Mr. Kemp was arrested following reports of a shooting in a parking lot. Prosecutors decided not to file charges on Thursday.
The retired N.B.A. star Shawn Kemp was released from jail on Thursday after prosecutors decided not to pursue immediate charges against him in connection with a shooting.
The police in Tacoma, Wash., had arrested Mr. Kemp, 53, on Wednesday and accused him of being involved in a drive-by shooting. The Pierce County Prosecuting Attorney’s Office said in a statement that it would not file charges against Mr. Kemp on Thursday, while noting that it could do so later pending further investigation by the police.
The Tacoma Police Department said on Twitter that the occupants of two vehicles had an altercation and shots were fired in a parking lot just before 2 p.m. Wednesday. One car fled the scene, no injuries were reported and a gun was recovered, the police said. An unnamed 53-year-old man was booked into jail for a drive-by shooting, according to the police department’s post. Booking logs for Pierce County Corrections showed a 53-year-old man named Shawn Travis Kemp had been booked into jail on Wednesday on suspicion of a felony drive-by shooting charge.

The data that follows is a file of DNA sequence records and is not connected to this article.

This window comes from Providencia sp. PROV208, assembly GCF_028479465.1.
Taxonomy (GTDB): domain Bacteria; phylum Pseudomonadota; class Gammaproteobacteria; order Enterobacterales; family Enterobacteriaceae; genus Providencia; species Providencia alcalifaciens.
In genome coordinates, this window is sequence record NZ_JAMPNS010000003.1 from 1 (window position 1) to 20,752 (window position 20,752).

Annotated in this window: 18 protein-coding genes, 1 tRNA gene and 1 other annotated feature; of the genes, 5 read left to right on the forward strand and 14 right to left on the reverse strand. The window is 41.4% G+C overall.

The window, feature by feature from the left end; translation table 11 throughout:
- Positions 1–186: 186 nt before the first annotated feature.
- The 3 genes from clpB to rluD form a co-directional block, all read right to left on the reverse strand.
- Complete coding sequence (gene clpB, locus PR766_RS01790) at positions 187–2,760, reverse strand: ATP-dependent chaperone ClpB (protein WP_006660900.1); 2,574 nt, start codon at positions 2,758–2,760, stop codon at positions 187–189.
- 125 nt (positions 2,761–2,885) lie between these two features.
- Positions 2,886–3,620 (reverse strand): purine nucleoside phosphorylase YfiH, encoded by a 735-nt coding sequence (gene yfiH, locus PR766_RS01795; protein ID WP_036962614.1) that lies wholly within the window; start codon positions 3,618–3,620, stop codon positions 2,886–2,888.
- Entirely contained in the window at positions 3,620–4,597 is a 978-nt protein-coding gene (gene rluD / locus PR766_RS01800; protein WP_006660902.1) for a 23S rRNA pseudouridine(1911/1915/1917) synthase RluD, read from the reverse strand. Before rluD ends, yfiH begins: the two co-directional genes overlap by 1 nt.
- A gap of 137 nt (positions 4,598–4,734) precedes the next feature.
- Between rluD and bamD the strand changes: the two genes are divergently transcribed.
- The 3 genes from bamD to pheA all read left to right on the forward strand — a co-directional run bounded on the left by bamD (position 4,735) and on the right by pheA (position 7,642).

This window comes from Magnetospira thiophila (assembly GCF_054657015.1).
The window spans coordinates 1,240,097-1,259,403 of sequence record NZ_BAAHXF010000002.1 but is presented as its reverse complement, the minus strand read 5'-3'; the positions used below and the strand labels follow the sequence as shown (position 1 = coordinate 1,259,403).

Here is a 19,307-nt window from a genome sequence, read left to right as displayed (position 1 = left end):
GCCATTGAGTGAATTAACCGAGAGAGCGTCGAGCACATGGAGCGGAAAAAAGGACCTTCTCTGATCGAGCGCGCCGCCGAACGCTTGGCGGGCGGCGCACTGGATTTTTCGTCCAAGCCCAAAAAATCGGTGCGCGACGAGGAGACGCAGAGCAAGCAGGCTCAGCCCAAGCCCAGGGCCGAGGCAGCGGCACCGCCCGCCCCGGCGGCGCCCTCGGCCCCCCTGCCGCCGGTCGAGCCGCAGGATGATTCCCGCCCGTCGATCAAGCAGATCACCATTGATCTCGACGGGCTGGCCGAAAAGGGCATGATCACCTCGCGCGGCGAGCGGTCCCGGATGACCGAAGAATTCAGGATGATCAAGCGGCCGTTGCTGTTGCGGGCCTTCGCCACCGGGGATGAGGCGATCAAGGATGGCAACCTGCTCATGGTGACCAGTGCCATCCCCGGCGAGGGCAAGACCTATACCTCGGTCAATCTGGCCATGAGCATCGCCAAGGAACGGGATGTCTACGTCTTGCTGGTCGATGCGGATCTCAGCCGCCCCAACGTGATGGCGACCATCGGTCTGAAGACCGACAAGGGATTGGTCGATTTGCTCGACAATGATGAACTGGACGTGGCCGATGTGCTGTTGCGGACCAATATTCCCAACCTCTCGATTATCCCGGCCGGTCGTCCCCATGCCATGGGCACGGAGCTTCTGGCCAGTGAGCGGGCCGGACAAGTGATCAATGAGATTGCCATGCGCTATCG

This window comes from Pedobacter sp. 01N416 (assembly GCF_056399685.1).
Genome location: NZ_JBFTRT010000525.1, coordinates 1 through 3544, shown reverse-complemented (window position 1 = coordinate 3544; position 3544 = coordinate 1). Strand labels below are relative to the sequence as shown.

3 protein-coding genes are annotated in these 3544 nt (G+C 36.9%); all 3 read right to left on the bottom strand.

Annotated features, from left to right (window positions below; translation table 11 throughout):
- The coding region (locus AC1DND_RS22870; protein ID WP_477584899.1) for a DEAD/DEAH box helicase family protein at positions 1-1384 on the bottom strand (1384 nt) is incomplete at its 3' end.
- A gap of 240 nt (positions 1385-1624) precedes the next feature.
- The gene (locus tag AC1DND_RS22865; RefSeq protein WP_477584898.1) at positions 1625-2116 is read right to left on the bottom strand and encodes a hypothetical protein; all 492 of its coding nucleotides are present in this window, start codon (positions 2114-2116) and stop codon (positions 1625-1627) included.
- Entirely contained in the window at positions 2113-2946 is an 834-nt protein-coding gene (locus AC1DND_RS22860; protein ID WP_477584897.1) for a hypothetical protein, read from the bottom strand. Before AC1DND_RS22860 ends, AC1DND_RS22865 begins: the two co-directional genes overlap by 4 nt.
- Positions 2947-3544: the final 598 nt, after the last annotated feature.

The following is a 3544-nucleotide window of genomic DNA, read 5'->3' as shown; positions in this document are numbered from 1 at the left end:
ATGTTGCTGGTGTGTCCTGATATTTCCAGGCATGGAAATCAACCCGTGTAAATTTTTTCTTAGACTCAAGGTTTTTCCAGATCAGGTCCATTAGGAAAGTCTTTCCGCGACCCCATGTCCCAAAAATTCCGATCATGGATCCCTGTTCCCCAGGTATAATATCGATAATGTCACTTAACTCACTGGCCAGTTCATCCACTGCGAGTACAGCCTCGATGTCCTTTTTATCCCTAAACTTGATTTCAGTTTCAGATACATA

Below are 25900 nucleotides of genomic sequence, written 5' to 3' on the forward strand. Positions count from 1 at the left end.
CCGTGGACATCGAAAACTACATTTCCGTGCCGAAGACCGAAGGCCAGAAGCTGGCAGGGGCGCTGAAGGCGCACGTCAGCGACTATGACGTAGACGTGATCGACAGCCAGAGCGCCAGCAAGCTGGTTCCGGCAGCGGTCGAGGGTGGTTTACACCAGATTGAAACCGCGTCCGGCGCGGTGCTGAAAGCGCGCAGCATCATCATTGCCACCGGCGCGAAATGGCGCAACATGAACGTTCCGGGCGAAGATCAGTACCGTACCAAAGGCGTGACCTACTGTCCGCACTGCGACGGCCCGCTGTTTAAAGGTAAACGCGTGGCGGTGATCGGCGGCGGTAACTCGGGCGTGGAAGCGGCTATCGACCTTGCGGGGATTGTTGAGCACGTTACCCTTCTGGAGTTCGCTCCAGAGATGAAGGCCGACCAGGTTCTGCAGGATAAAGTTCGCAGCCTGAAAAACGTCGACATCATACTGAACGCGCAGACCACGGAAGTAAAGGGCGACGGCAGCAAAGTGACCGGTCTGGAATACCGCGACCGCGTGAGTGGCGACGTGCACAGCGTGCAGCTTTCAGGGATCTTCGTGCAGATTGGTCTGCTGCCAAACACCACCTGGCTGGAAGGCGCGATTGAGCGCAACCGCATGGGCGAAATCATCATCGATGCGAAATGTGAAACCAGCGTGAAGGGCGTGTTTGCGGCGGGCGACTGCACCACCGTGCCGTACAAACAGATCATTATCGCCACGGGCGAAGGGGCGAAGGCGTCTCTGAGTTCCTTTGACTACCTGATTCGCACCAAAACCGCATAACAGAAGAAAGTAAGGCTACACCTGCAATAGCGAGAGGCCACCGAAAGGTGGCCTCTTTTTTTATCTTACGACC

In a statement to ESPN on Thursday, a lawyer for Mr. Kemp said some of his personal belongings had been stolen from his vehicle earlier in the week and that Mr. Kemp was able to track his iPhone to a vehicle in a parking lot. Mr. Kemp had gone to retrieve his property, the lawyer said, when people inside the vehicle shot at him and Mr. Kemp “returned fire in self-defense.”
The lawyer called Mr. Kemp’s actions “reasonable and legally justified.”
A state statute on drive-by shootings criminalizes the reckless discharge of a firearm in a way that “creates a substantial risk of death or serious injury to another person.” The statute applies to people who shoot from a vehicle or near one that was used to transport a shooter or a weapon.
Mr. Kemp’s lawyers did not immediately respond to a request for comment.
Over a 14-year N.B.A. career, Mr. Kemp was a six-time All-Star who went by the nickname the Reign Man. He came to star for the Seattle SuperSonics, where he played eight seasons, leading them to the 1996 N.B.A. finals with point guard Gary Payton.
Mr. Kemp has lately been pursuing a second career as a cannabis entrepreneur in Washington state, where recreational use of the drug was legalized in 2012. Last month, he celebrated the opening of a second cannabis dispensary in Seattle that bears his name.
April Rubin contributed reporting.
Source: Basketball - nytimes.com